Imagine if President Trump had written an op-ed or gone on TV with a message to those who might be subpoenaed by, say, Adam Schiff or Jerrold Nadler: REFUSE TO COOPERATE.
Can you even imagine the fevered cries of “Obstruction!!”? Of course, in the chess game that was the phony “Trump/Russia” investigation, they managed to set it up so that virtually anything Trump said or did, even it it was well within his authority as President, could be viewed as obstruction of justice.
But Andrew Weissmann, former special counsel Robert Mueller’s infamous “pit bull” whose specialty is withholding exculpatory evidence, has quite arguably obstructed justice himself. Here’s the story from Daniel Chaitin in THE WASHINGTON EXAMINER.
In an op-ed in THE NEW YORK TIMES (where else?), he and co-author Ryan Goodman, a former Defense Department special counsel, urged Justice Department officials to consider not cooperating with two investigations being overseen by Attorney General Bill Barr. There’s the wide-ranging John Durham investigation, and also the John Bash investigation into all that unmasking of American citizens. (Lt. Gen. Michael Flynn was one of those unmasked, but there were many more.)
The reason Weissmann and Goodman are making a stink is that they don’t want either of the reports to come out before the election. So they maintain that putting it out before the election would be political --- an attempt to interfere with the election. But I say that keeping a completed report under wraps until AFTER the election would be political --- a calculated attempt to interfere with the election by keeping voters in the dark. Likewise, interfering with the investigation so that the report can’t be completed in time would be political. Sounds like obstruction to me.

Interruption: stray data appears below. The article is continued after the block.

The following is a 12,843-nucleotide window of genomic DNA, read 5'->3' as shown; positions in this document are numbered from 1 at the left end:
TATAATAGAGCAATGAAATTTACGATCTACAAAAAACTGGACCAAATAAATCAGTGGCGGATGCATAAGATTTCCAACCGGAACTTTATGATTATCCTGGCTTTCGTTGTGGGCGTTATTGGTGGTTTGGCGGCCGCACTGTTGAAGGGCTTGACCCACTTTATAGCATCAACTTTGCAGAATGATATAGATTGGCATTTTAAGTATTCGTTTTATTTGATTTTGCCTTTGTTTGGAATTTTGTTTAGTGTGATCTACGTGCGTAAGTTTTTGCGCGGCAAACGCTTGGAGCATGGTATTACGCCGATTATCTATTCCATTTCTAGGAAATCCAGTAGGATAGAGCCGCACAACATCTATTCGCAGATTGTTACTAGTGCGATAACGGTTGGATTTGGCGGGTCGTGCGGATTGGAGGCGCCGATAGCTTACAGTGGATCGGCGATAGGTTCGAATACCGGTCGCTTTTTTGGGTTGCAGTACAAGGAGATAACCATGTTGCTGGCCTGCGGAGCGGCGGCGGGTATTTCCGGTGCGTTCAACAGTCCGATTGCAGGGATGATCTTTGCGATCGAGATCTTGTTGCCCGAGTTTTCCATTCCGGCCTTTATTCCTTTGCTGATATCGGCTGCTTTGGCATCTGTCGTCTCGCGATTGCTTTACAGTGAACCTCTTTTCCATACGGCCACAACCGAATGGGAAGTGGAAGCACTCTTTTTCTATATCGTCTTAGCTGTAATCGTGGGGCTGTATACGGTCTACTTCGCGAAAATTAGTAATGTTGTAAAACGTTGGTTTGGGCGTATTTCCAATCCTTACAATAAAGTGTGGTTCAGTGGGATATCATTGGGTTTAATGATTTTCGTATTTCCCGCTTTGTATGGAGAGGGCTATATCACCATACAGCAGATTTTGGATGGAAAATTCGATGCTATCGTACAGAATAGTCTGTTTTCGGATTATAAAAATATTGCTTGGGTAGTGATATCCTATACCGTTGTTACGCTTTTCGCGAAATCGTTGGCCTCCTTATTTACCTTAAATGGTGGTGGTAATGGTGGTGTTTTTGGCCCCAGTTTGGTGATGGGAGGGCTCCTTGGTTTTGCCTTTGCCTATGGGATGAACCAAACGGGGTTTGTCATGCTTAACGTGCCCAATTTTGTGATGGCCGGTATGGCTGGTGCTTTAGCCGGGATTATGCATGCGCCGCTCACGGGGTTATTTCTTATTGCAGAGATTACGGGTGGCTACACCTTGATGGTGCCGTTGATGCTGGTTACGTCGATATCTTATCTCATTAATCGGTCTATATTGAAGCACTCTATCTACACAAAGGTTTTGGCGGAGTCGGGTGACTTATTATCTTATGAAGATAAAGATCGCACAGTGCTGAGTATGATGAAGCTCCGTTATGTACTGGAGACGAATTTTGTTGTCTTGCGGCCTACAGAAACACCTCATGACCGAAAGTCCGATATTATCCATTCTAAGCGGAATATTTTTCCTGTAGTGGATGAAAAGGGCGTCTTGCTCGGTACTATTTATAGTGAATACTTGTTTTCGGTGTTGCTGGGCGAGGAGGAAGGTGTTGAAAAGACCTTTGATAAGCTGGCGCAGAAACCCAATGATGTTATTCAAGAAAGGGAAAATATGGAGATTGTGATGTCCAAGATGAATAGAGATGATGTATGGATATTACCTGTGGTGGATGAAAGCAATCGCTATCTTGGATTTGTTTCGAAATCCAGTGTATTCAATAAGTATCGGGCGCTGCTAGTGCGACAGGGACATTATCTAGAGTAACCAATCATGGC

"What can be done if Mr. Barr seeks to take actions in service of the President’s political ambitions?” they wrote. “...Employees who witness or are asked to participate in such political actions –- who all swore an oath to the Constitution and must obey Department policies –- can refuse, report and, if necessary, resign. Other models include speaking with Congress under subpoena or resigning and then communicating directly to the public. Reputable organizations are at the ready to advise whistle-blowers about the risks and benefits of pursuing these paths."
They’re probably talking about that same law firm that protected the “anonymous” whistleblower that kicked off Trump’s impeachment. How conveeeeenient. Of course, if Barr does anything at all that happens to benefit Trump, it must have been done “in service to the President’s political ambitions.”
One big take-away from Weissmann’s behavior is that he must think these investigations found some really, really bad stuff.
By the way, if you’re interested in a book not to buy, Weissmann has a book coming out in September, purported to explain why the Mueller team could have “done more” in their Russia investigation. Well, let’s see...according to Sidney Powell, they sure could have “done more” to get exculpatory documents to defense attorneys! A lot more.